I don't know much about Art Rage Pro, but GIMP is a bleak nightmare that you should ignore forever. Practice inking in the trial version of Paint Tool Sai, maybe, and get to know the drivers for your tablet's connection to your computer. While it's true that individual programs typically have their own suites of settings for tablet input, often adjusting things like pen/click pressure on the master level can make a huge difference, and finding and practicing with an overall setting that works for you is important. I'm not sure what tablet---or operating system---you have, but that'd be my first step no matter the setup. Also: do as much google research as you can about your hardware to see if other people have general advice, or if there are universal glitches or bugs you'll have to adjust for (the latter was a big mystery for me when I first installed the tablet I use... until I discovered that my problem wasn't just with my machine in particular).
DMSrabbit
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Wed Jan 02, 2013 4:45 pm

This may be too simple of an answer, but.. Draw it/sketch it on paper, then scan it, then correct/alter it (or at least sketch the reference material.) I think its easier to actually have a pen or pencil in my hand, then auto-correct on the computer. I have alot more respect for artists like Kevin Tong, who can actually sketch things, AND then use photoshop/illustrator to alter them. Also, do you guys really pay for programs anymore? I have every single version of Photoshop, and Illustrator, and I didn't pay a dime!

Torrents.. nuff said..
Last edited by DMSrabbit on Wed Jan 02, 2013 5:28 pm, edited 1 time in total.
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virtualmert
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Wed Jan 02, 2013 4:49 pm

I know Mr. Kevin Tong uses Illustrator from a lot of his process vids. I use it on a daily basis, easy to learn, hard to master IMO.

Also, try the forums over here http://gigposters.com/ a lot more art creation info.
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shekou
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Wed Jan 15, 2020 4:16 am

I'm brand new to digital art . I've been making these posters on Illustrator ...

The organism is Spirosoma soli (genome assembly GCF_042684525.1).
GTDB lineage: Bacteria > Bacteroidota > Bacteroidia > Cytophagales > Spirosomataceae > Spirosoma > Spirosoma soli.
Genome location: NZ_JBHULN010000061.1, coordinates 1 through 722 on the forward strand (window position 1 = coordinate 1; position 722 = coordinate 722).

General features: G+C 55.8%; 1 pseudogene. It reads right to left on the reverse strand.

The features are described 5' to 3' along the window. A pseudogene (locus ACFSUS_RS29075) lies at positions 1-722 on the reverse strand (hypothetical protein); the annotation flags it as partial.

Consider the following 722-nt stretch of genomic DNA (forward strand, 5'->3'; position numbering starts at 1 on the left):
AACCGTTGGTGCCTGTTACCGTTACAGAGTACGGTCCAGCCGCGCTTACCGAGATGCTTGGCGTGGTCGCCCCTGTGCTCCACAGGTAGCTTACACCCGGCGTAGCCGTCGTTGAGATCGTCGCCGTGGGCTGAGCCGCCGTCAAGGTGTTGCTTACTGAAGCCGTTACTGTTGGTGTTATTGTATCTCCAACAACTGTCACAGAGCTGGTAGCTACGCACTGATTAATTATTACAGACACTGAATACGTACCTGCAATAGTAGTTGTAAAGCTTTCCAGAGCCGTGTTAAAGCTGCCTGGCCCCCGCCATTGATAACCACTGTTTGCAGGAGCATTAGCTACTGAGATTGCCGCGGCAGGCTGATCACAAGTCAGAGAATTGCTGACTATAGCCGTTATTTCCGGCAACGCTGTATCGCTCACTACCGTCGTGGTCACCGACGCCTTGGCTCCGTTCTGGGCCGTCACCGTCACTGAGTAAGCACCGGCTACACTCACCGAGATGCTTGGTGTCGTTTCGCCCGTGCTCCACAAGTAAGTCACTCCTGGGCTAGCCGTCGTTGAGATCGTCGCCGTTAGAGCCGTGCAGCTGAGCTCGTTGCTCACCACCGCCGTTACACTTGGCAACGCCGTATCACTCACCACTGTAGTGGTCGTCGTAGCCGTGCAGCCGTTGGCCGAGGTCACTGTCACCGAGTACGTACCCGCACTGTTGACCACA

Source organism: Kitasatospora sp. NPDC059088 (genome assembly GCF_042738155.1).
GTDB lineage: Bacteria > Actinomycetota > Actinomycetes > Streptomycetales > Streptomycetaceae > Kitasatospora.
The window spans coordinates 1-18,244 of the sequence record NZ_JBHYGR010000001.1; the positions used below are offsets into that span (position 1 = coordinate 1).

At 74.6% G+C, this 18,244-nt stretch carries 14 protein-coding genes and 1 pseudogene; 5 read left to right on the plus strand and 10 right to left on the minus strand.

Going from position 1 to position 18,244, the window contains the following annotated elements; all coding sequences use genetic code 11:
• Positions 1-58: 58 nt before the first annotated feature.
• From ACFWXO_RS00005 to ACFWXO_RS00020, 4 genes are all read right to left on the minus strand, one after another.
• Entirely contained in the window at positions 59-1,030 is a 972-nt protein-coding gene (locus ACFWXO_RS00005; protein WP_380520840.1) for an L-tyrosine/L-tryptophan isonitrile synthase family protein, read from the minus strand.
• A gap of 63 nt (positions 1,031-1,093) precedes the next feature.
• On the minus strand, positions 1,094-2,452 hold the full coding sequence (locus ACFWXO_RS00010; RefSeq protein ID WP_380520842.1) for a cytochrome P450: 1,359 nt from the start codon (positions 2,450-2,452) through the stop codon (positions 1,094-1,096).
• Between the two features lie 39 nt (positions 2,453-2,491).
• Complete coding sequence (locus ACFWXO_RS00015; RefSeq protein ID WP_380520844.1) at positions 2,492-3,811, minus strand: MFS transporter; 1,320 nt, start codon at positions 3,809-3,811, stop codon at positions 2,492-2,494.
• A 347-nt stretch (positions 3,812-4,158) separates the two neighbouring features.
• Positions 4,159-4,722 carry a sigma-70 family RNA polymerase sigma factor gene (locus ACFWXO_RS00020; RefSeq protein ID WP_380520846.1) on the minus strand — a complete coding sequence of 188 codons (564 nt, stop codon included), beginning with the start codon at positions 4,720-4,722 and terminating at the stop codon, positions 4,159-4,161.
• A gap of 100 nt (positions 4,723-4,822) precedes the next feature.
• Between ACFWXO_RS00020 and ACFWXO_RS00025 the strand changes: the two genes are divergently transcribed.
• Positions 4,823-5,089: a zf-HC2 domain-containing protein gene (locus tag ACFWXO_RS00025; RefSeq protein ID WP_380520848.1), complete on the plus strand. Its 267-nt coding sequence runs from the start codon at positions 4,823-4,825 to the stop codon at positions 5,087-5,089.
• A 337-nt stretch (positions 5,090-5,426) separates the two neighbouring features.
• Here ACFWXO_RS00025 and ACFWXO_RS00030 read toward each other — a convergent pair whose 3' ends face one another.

I have a XP-Pen Deco Pro graphics tablet (size medium) that I use to sketch directly into Illustrator.
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ricv64
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Sun Jan 19, 2020 9:15 am

Newsprint vine charcoal and a eraser to start . Remember you will toss out alot so don't be precious . Get a cheap sketchbook practice drawing 5 things as they are then alternate with 5 things of flights of fancy . For the basics of drawing ....set up little still lifes draw. Later when you tackle the figure use sports pics for reference and try to draw where the bones are
shoot , move and communicate - 125th SIG BN saying

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jvwoodford
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Sun Jan 19, 2020 7:02 pm

AFFINITY Photo and Designer is a pretty complete package and at MUCH less cost - just a one-off payment with free updates and they are always updating it with useful features. I see it as the best alternative on the market to Adobe CC right now.

But obviously that won't make great art alone. I'm a graphic designer and i've only dabbled in illustration myself so if I was going about it I would scan in line art and colour it digitally but I guess it depends on what style you are going for. Greg Ruth for instance just appears to scan fully pencilled artwork and add little bits of colour digitally, keeping the pencil rendering front and centre. Other artists will sketch a design and then recreate the linework from scratch digitally AND colour it digitally. Others might just jump straight into the digital space and paint a composition until it's done. You need to find what works for you.
IWish
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Sun Jan 19, 2020 9:07 pm

jvwoodford wrote:
Sun Jan 19, 2020 7:02 pm
I would scan in line art and colour it digitally
^^ I agree. I'm a self-taught amateur. I was determined to learn how to draw using vectors because that's what laser cutters require for cutting. Our local hacker space has a laser cutter and is the coolest thing EVER.